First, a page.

Part II: Margin x Velocity

(excerpted from The Pipeline)

“The amount of work-in-process – size – is very connected to the issue of capacity, the issue of productivity, the issue of speed; well, not just speed, but velocity”, the CFO continued. “It’s very connected to everything we are learning. In the end, it is all very connected to business outcomes – to profitability, economic return, and cash generation.”

“Dumas”, said one of the sales representatives, looking at a superintendent. “Do you know the difference between speed and velocity?”

“There is no difference”, replied the superintendent. “As long as I can still run circles around you.”

“Velocity is a vector measure”, said the sales representative. “Unlike speed, velocity has direction; it’s speed with a purpose. So – when you’re going around in circles – you don’t have velocity, you just have speed.”

The VPs of Sales and Construction looked at each other.

The VP of Sales spoke first. “At the break, we were talking about margin and velocity being the two components of the financial measure RB Builders uses for economic return: Return on Assets. The measure of margin is Return on Sales, while the measure of velocity is Asset Turn. I am focused on margin.”

“I am focused on velocity”, said the VP of Construction. “We would like to know more about the relationship between margin and velocity. How they work together, and where they create conflict.”

“Return on Invested Assets is a composite measure of economic return”, said the intrepid, results-based consultant. “The formula for ROIA, or the broader measure of ROA, for that matter, is basically margin x velocity. It is a reflection – and an outcome – of both the margin we earn, and the velocity we generate. Return on Sales is the margin part, and Asset Turn is the velocity part; margin and velocity work together to produce economic return. Margin is how much money we make on every home we close, and velocity is about how many homes we can build and close. However, while economic return – ROIA – is a composite of both measures, margin and velocity are driven by different aspects of the business.

“Margin is marketing-related. It is a reflection of product development, marketing, and sales, a matter of upstream and downstream marketing, a reflection of pricing, costs, job budgets and trade partnering, a function of floor plans, elevations, options, specifications, and communities, a reflection of “buying low and selling high”. From a monetary standpoint – from a managerial cost standpoint – margin is about extracting value from direct, variable costs; it is about exploiting Cost of Sales.

“Categorically, these costs are in each house budget. If you build the house, you incur the cost; if you don’t build the house, you don’t incur the cost. There’s more to it than this, but – basically – if the cost doesn’t add or create value, you shouldn’t incur the cost.

“Velocity is focused on production. It is a function of job scheduling, production planning, and project management, a reflection of productivity and production capacity, a reflection of the inherent relationship between Inventory and Throughput, a matter of “doing more and better with the same or less”. From a monetary standpoint – from a managerial cost standpoint – velocity is about leveraging indirect, non-variable costs, about leveraging Operating Expense, or what is commonly termed overhead.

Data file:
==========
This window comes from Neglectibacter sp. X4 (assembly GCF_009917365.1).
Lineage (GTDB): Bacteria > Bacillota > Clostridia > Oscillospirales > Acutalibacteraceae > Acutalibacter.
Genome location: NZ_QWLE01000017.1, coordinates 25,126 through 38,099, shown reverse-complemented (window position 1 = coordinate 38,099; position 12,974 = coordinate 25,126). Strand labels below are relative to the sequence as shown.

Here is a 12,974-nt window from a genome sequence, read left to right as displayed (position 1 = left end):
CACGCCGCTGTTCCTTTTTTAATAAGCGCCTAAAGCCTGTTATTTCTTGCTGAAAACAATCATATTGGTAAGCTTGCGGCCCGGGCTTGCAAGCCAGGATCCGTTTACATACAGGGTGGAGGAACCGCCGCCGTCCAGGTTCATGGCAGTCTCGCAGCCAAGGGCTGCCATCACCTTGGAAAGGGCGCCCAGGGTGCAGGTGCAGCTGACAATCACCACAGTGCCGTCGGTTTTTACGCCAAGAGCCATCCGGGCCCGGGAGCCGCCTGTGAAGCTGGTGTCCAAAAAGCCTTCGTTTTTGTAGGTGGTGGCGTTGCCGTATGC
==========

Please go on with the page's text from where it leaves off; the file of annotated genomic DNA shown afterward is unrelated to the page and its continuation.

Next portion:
“Categorically, you’re going to incur these costs regardless of how many houses you build, so get more out of it.

“The limitation to higher margins is usually in the market, and we characterize market constraints as being external. On the other hand, the limitation to higher velocity is generally production-related, and we characterize production constraints as being internal. However, except under dire circumstances, we are not forced to choose between efforts to increase Return on Sales and efforts to increase Asset Turn. As I said, margin and velocity are driven by different aspects of the business, and they don’t necessarily react or adversely affect each other.

“It’s usually not a choice. It’s usually about both”, she said. “For example, the way RB Builders wants to partner with suppliers and sub-contractors involves both margin and velocity.

“RB Builders and its trade-partners want to find ways to share in the increased value they jointly extract from the houses they build and sell. That’s about margin. At the same time, they want to benefit from the shorter cycle times and higher productivity that results from better scheduling and coordination, from allocating production resources more effectively, from finding ways to increasingly do ‘more with less’. That’s about velocity.

“And – margin and velocity both benefit from efforts to wring waste and non-value-adding work out of the system.

“It’s not about choosing to focus on either margin or velocity. It’s about choosing to attack both margin and velocity”, she repeated. “It’s a two-pronged attack. Everyone at RB Builders has a dog in this fight. In fact, that is the beauty of Throughput. It increases as a result of both higher margins – from generating more income on every job – and higher velocity – from generating more closings in every community.

“Throughput does not distinguish between Revenue earned by higher margins or Revenue earned by higher velocity. Throughput is Throughput. Gross Income is Gross Income. Contribution Margin is Contribution Margin. Money is money.

“It’s about higher margins and higher velocity, not higher margins or higher velocity.”